The manner in which government is implementing its flagship Free Senior High School (SHS) programme could threaten Ghana’s debt sustainability, Economist John Gatsi of the University of Cape Coast has observed.
He said the accumulation of debts to suppliers who have been asked to supply goods for the implementation of the programme could create problems for the economy.
Speaking to members of the Journalists for Business Advocacy (JBA) on Wednesday during a two-day seminar by Bank of Ghana and regional bank, ECOBANK on the role of “Monetary Policy, Tools for Economic Development the economist said government needs to create a dedicated source of financing for some of its initiatives to avoid accumulation of arrears.
“In order to reduce some of the burden the government needs to bring about sustainable ways in financing some of the policies being implemented
“ Even though government clearly indicated that they want to reduce taxes and they have reduced some of them and we have seen the reflection in lower Tax-To-GDP ratio, I believe government should just forget about whatever people might say and align the Free SHS to a source of revenue that is related to taxation,” Gatsi urged.
Using the Ghana Education Trust Fund (GETFund) for Free SHS would be difficult because the burden of putting up infrastructure in the SHS in the next 10 years is huge with the increasing need to double the dormitory facilities; double the classroom facility; and double the furniture needs of the various schools across the country.
Moreover the economic lecturer who recently also got called to the BAR pointed out that since there was no clear criteria to making any graduate from Junior High Schools a day student in SHS there could be agitations soon to convert some day schools into boarding schools.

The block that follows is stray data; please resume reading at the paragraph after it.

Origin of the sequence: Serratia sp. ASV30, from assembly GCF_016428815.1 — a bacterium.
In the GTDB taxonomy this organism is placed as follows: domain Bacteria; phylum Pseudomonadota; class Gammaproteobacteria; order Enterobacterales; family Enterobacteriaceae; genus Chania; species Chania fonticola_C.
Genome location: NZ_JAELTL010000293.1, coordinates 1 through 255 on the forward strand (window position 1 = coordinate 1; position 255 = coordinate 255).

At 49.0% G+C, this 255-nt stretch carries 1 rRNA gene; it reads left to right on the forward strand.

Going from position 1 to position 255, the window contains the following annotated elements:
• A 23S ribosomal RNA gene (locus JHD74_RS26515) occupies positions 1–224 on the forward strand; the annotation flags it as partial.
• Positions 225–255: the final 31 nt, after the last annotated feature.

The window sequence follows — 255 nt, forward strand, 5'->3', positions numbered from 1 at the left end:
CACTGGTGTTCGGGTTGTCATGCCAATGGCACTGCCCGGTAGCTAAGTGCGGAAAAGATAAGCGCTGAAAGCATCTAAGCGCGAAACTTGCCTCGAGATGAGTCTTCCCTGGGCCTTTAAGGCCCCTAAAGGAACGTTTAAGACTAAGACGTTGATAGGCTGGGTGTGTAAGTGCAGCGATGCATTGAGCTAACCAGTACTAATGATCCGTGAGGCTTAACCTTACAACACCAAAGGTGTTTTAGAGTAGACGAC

“So we should allow GETFund to continue to finance infrastructure in the SHS while we find a way of financing the Free SHS. As we speak now 80 percent (of capitation) that was left for the Free SHS has not yet been released so what is happening is that we are engaging in a cycle of accumulation of arrears,” he pointed out.
The economist added: “We have asked Ghanaian business people to provide food and other items that the students will need on credit so what we are eventually doing is that we are promoting the cycle of accumulation of arrears, and those arrears ought to be paid.”
To prevent an aggravated accumulation of arrears Gatsi was of the view that the coming on board of a tax measure will relieve the government and for that matter the country.
“I think that the clearest sustainable roadmap for financing Free SHS is to introduce an Indirect Tax for it. We can find a way within the current indirect taxes for example Value Added Tax (VAT) to bring about a one percent tax that should finance Free SHS. We can even go to the Road Fund and see what we can do about that. That will be very important,” he urged.
On the 2018 budget, the economist said it should be a budget that focuses on revenue mobilization and expansion, calling for strategies to do that, since some of the strategies being used are long term.
“For example, you cannot introduce an electronic platform and believe that it will integrate all tax payers within a year to increase your revenue. When you introduce policy it takes time for the policy to have a pass-through effect to achieve your expectation,” he indicated.
Gatsi projected: “So we may have the introduction of electronic platforms in revenue mobilization but that by itself will not bring out the excepted revenue in 2018. So 2018 will continue to be a very difficult year in terms of revenue mobilization.” Enditem